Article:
did one for Midland funding. The largest debt buyer
in the country, and I have another one coming up for
portfolio recovery. And I’ll start to target more
and more of the debt buyers in upcoming videos, so be sure and
subscribe and get those updates. Talk to you on the next video. [MUSIC]

24 comments on “Debt Buyers: Why Purchasing Debt for Pennies on the Dollar Matters”

  1. Gavin Palace says:

    Do you happen to know I C system?

  2. TheBossGOD 1 says:

    Do i need a credit card to buy debt

  3. CrimsonT1de says:

    How does the 'market for purchasing debt' work? Typical supply/demand?
    College sophomore here trying to learn.

  4. Soular says:

    how to start a business in that field?

  5. Atom Bomb says:

    I am a junior in high school doing a project and I'm just wondering if I could ask you a few questions about debt buying?

  6. Tom Sheff says:

    I have several questions: I am under the impression that once you buy debt, you are allowed to charge interest. Does the interest rate differ from state to state? I am not a lawyer, but I do know in th4e legal profession the interest varies from state to state. Also, after buying debt is it worth it to try to collect on the easy accounts by sending an introduction letter or would you give the entire portfolio over to the collection agency?

  7. Tammay Morton says:

    Looking to start a debt buying business. Thank you, this is good info. How do I start?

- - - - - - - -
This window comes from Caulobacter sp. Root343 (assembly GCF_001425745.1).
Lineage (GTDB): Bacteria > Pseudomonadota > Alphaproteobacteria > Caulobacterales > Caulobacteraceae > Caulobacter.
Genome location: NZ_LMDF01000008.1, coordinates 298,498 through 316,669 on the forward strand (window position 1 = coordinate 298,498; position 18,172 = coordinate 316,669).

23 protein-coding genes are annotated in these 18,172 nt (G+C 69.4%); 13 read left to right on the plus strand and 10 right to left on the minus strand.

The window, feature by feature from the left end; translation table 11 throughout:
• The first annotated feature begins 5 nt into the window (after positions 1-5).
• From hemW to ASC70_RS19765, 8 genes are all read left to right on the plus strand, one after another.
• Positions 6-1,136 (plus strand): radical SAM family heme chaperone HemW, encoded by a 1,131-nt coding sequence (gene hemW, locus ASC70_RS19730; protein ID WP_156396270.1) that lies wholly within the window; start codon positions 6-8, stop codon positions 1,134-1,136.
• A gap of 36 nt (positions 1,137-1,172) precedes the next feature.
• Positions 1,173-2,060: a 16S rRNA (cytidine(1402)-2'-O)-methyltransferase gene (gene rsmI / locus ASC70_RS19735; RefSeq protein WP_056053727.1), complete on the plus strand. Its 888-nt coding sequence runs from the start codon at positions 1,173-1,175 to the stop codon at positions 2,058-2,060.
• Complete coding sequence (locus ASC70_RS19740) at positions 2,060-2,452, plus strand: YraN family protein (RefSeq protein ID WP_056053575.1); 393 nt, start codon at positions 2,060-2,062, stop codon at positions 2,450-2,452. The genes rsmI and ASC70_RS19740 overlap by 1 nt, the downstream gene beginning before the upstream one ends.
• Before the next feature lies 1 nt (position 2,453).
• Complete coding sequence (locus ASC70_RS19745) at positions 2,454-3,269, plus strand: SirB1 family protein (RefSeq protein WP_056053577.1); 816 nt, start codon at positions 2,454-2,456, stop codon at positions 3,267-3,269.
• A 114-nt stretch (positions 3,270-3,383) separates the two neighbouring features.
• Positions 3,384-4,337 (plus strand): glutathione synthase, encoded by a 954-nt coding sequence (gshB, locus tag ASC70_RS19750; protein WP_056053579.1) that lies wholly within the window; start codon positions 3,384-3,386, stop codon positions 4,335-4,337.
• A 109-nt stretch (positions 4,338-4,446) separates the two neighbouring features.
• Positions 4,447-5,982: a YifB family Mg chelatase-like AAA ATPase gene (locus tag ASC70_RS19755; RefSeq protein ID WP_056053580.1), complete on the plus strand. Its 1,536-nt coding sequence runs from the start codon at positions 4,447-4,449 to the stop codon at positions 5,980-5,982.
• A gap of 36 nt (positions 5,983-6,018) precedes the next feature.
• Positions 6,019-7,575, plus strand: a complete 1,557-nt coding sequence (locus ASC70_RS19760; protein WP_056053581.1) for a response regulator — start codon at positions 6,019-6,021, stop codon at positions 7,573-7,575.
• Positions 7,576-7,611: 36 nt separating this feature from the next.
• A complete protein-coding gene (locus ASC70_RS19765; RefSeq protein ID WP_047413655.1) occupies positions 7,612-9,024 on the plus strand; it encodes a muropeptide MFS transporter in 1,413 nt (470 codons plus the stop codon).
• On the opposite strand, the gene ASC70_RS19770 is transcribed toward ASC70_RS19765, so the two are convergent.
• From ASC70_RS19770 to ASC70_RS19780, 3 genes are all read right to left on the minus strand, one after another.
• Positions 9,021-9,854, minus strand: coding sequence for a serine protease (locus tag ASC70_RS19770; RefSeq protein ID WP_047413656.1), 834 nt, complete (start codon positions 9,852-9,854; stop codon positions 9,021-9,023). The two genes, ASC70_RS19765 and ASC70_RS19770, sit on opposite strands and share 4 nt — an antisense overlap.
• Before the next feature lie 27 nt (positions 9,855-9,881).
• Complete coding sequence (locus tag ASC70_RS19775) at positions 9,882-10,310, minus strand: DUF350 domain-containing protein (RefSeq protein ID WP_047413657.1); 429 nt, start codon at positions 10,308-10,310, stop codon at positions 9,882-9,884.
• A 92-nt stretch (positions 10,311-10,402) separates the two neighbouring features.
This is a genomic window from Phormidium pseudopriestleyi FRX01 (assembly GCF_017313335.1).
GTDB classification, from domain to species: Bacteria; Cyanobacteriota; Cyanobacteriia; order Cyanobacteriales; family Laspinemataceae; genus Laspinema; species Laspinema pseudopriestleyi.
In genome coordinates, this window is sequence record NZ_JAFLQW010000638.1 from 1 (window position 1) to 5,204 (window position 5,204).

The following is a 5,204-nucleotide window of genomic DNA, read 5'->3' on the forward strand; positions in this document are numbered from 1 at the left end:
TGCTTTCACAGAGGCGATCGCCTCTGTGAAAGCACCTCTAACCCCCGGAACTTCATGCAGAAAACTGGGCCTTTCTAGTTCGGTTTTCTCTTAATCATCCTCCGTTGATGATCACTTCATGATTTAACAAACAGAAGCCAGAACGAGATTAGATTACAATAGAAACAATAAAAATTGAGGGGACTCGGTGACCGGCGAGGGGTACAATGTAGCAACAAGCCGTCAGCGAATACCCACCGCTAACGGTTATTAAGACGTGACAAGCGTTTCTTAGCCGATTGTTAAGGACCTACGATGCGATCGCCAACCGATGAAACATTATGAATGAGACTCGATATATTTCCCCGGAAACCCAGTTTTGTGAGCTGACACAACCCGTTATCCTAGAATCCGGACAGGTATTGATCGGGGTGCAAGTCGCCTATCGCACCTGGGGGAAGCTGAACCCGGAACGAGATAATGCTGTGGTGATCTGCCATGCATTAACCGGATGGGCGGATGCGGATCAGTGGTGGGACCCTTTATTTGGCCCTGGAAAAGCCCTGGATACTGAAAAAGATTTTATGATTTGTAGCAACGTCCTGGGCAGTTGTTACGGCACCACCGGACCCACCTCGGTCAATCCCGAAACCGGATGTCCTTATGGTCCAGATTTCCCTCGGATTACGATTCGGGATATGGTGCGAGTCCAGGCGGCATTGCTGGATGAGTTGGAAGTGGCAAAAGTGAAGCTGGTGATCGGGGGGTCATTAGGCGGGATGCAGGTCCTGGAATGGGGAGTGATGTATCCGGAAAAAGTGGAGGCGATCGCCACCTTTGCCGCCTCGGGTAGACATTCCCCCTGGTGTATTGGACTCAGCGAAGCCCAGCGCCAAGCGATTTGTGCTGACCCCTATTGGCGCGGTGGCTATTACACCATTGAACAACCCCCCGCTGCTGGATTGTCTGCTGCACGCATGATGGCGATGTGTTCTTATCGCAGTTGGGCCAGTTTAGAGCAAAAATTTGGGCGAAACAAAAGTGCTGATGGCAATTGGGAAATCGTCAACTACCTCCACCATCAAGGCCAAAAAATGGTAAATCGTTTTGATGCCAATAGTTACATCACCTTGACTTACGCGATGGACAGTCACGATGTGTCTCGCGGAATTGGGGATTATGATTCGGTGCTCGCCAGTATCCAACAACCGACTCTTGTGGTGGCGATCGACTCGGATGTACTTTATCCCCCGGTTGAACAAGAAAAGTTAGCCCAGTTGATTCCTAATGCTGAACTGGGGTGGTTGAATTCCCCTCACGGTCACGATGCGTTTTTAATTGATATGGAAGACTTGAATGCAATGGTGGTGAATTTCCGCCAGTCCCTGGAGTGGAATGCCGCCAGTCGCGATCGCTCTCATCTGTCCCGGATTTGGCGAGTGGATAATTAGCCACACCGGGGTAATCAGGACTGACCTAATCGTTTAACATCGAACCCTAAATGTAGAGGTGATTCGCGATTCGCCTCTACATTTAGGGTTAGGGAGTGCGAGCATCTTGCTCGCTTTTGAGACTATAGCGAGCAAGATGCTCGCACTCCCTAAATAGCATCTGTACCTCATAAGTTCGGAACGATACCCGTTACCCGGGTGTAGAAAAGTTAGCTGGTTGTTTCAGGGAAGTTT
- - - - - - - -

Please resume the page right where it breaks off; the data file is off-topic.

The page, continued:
8. Richard Dobson says:

    Is enhanced recovery debt buyer or debt collector

  9. Rena Brown says:

    how can I go about finding a good debt broker to purchase from

  10. Al May says:

    how do I become a debt buyer and can I buy my family and friends debts for pennies on the dollar and give them a major discount?

  11. Trihard 420 says:

    Do I have to be a U.S citizen to be involved or do certain states allow foreigners from E.U countries ?

  12. Anita Wienke says:

    How much could I expect Chase to reduce debt on (2) cc debts, 5K, 9K? Also, how much could I expect Arizona Federal Credit Union on (1) cc debt 20K? Also, how much could I expect with Hughes Fed Cred. Union on (1) cc debt 7.5K? Lastly, how much could I expect in reduction with Citi Card on 4K debt?

  13. qazzy says:

    do debt buyers buy debts or accounts or are they the same?

  14. Cameron Johnson says:

    Wonder how much capital do you need to get started in this business

  15. Justin Abate says:

    What a shitty feeling it is to harass people and sending them to jail because of contempt of court

  16. Andre Artillery says:

    is this still legal?

  17. GASTRO GAMING says:

    What if you buy your own debt

  18. Sal Livreri says:

    Great video. Is there a way to get started small? Maybe with up to 10,000 in capital? And in one state only? My state does not require a license.

  19. ennui blue says:

    I gotta ask, why is it desirable to settle debt for pennies on the dollar to a third party but not to the person who owes it. it's the same amount either way no? just the 'punishment' factor is the only real reason I can see

  20. Jupiter Eye says:

    Can you target a specific debt? Say, you know some company or a person being in debt and have successfully avoiding payments, and you think you can deal with it… can you search and buy that specific debt? Or will the be sold as a bulk or without any details?

  21. michael smith says:

    How can people purchase someone else's debt from a debt collector?

  22. Danny H says:

    Hi Michael — Do PRA, Midland, and Cavalry all utilize outside legal offices for lawsuits? Or do any of them have their own in-house legal departments instead?

  23. kisha Navarre says:

    is it difficult to start a business like this? Because I was looking into this a while about it was unable to find any information pertaining to it

  24. Danielle correia says:

    Hi I’m in ar and credit and collections I want to become debt buying business where do I start